Aisha Tyler on Possibly the Worst Night of Her Comedy Life
What Could Go Wrong Doing Stand-Up at a Southern Christian College?
When I was a very young comedian, I got the opportunity to go on a college tour, which sounds more interesting than it is. I thought I’d be performing in theaters in front of eager young people, open to the most cutting edge humor and on the lookout for the next top talent, but that was not what the tour was at all. I ended up thinking about it more as a road trip to the lounges of DeVry Institute buildings and different university cafeterias at lunchtime, a trip in which no one in what I thought of as my “audience” knew why there was a large black woman screaming at the top of her lungs while they were trying to eat their tater tots and macaroni and cheese.
There were three of us on the tour, and we would all perform for ten minutes each. There was a game show element too, which was a part of the draw—if you stopped to watch or otherwise abide our show, you could at least win money. The game was that they had to make it for one minute, on stage with us, without laughing. Amazingly, they were all very good at it.
Still, despite our inexperience and the mixed reactions we got, we would get out there and do our level best. On the tour with me were a young Filipino comedian and a white guy, and we didn’t get along that well. Part of the problem was of course the circumstances—we were riding around the country doing shitty college shows in a van. We were hungry and poor. But there was also something else, a low simmering rage between the three of us, coupled with sexual frustration, since each of us wanted to get laid along the tour and didn’t know how to go about it.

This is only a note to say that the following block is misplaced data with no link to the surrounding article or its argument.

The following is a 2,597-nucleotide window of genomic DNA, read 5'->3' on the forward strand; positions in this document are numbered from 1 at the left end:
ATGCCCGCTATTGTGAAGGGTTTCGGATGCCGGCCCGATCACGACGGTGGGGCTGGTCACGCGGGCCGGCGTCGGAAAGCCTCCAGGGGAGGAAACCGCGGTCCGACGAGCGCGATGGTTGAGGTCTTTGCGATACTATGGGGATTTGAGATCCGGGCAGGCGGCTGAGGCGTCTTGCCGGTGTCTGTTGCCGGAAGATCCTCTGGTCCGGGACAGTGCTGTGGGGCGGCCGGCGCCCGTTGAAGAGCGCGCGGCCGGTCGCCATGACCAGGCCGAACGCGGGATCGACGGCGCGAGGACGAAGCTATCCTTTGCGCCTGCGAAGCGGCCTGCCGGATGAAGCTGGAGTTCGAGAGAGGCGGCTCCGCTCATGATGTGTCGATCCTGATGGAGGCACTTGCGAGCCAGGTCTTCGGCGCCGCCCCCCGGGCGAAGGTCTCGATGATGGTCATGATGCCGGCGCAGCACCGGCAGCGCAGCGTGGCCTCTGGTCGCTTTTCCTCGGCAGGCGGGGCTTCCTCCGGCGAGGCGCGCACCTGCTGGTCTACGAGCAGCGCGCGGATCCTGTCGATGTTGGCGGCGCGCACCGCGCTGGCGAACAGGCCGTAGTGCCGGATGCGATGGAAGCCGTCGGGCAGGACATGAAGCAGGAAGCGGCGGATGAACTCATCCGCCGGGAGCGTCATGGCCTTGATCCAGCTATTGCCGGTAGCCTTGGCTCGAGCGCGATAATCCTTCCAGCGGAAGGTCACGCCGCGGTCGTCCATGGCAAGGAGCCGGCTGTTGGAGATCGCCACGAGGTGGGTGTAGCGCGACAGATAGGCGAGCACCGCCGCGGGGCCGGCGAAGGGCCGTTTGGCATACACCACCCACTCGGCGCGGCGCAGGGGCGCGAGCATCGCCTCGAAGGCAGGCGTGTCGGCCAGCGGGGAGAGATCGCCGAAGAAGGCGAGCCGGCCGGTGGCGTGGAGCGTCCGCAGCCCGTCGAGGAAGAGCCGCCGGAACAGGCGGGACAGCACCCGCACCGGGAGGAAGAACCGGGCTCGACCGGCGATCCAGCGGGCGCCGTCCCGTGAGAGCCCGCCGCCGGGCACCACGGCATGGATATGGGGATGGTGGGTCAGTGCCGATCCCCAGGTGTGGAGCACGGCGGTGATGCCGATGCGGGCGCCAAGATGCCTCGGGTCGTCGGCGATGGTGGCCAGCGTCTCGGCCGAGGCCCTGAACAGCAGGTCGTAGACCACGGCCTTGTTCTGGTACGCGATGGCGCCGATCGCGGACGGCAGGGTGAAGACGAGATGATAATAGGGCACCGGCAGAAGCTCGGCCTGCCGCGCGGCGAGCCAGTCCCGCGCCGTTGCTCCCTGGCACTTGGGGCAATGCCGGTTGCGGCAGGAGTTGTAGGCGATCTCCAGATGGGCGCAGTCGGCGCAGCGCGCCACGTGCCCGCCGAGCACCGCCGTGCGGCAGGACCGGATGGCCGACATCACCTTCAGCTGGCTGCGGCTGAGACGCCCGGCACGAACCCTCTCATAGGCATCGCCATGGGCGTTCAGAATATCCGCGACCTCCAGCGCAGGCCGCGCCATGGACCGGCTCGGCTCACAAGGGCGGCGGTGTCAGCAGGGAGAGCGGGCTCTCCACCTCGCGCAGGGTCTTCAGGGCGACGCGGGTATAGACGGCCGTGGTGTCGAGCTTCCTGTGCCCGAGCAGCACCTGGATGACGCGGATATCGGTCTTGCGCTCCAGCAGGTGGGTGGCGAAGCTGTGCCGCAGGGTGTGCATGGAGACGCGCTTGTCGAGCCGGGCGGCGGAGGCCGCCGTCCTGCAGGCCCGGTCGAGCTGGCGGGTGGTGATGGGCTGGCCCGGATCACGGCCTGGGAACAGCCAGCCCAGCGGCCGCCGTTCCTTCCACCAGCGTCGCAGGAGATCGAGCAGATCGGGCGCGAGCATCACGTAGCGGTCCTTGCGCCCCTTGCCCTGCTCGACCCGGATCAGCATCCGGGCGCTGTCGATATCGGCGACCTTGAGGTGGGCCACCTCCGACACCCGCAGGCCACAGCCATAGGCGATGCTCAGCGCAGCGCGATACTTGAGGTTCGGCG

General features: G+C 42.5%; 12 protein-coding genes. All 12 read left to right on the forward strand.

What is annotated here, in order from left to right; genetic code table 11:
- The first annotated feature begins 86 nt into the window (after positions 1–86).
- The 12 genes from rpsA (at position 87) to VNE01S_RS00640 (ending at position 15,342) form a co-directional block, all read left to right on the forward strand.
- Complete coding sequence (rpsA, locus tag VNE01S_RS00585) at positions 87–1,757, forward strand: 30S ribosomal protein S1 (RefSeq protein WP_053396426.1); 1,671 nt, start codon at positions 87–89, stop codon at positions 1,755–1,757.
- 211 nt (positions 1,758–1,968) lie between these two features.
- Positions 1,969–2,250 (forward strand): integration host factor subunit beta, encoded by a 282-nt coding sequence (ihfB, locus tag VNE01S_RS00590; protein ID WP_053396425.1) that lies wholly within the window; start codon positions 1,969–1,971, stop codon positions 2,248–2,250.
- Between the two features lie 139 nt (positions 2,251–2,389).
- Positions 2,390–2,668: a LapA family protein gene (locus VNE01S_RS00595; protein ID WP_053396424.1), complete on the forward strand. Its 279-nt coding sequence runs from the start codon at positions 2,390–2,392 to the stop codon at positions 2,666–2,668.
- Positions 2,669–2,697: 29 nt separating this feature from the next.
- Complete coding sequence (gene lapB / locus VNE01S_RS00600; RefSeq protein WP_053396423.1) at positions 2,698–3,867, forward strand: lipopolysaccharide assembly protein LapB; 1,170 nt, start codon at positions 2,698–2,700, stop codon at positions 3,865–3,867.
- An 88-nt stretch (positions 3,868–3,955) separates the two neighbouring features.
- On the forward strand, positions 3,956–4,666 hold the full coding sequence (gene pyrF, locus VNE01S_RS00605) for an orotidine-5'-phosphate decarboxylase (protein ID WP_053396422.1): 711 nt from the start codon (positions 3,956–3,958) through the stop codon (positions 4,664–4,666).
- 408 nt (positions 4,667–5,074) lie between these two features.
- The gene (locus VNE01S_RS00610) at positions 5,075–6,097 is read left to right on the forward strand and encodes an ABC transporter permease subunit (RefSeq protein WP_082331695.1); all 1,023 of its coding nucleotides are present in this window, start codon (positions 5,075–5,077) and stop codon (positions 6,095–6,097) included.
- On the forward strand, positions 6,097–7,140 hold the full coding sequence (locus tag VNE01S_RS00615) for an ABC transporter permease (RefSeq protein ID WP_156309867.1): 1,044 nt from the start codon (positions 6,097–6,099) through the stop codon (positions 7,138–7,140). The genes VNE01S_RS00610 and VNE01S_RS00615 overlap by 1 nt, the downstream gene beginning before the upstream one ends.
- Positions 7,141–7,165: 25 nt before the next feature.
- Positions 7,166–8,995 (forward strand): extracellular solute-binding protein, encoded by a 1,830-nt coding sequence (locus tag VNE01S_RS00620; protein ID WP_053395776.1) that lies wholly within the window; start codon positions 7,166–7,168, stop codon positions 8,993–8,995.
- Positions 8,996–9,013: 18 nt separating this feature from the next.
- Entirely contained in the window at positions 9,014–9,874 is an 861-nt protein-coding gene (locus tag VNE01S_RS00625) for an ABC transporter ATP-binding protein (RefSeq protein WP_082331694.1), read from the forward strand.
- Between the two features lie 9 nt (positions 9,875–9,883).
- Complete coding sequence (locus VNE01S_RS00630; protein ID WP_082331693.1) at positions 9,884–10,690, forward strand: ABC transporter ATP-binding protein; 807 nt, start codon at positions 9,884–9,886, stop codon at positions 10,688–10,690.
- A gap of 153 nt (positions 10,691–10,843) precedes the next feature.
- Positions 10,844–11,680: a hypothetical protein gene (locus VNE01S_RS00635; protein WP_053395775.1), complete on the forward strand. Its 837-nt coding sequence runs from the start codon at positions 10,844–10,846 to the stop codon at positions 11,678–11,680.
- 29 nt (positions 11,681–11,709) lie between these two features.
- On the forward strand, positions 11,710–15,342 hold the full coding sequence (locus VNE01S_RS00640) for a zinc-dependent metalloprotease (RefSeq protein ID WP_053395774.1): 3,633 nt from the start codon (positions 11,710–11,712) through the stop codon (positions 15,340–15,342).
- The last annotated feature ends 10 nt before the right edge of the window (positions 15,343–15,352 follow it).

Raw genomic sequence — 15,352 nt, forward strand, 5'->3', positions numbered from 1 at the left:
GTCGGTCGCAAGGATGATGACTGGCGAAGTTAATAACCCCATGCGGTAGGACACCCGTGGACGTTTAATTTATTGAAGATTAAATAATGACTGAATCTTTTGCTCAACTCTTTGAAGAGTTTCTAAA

One of the guys in particular on the tour thought he was going to be fucking college pussy the whole time, like it was falling out of the sky. He also thought, I learned, that I was gonna wing for him, which I was by no means interested in doing. Besides, I was a bad wing woman even if I wanted to help—I would just run up to girls and say, “My friend likes you, run. Is there a back way out? Is there a window? Move to another country, and never come back.”
Then when we got to the South. We were rightfully terrified, because we would be driving these back roads at night in this van with a black woman and an Asian guy and a white guy who had an Afro. Along these country roads, neon crosses float up out of the dark. Some of them look as if they’re on fire, which as a black person is not my favorite imagery. There was always a low-level terror in our vehicle. There was a so much murky apocrypha we’d heard about the South, some of it based in reality, some of it heightened by our sense of unknowing.
There were, of course, a surfeit of Christian schools along our southern leg. Why anyone thought it was a good idea to send comedians to Christian schools, I have no idea. At any rate, the very nature of our comedy—really of all comedy—was to be hellbent on offending somebody at some point. My goal was to offend everyone. That’s how I’d know that I’d done my job.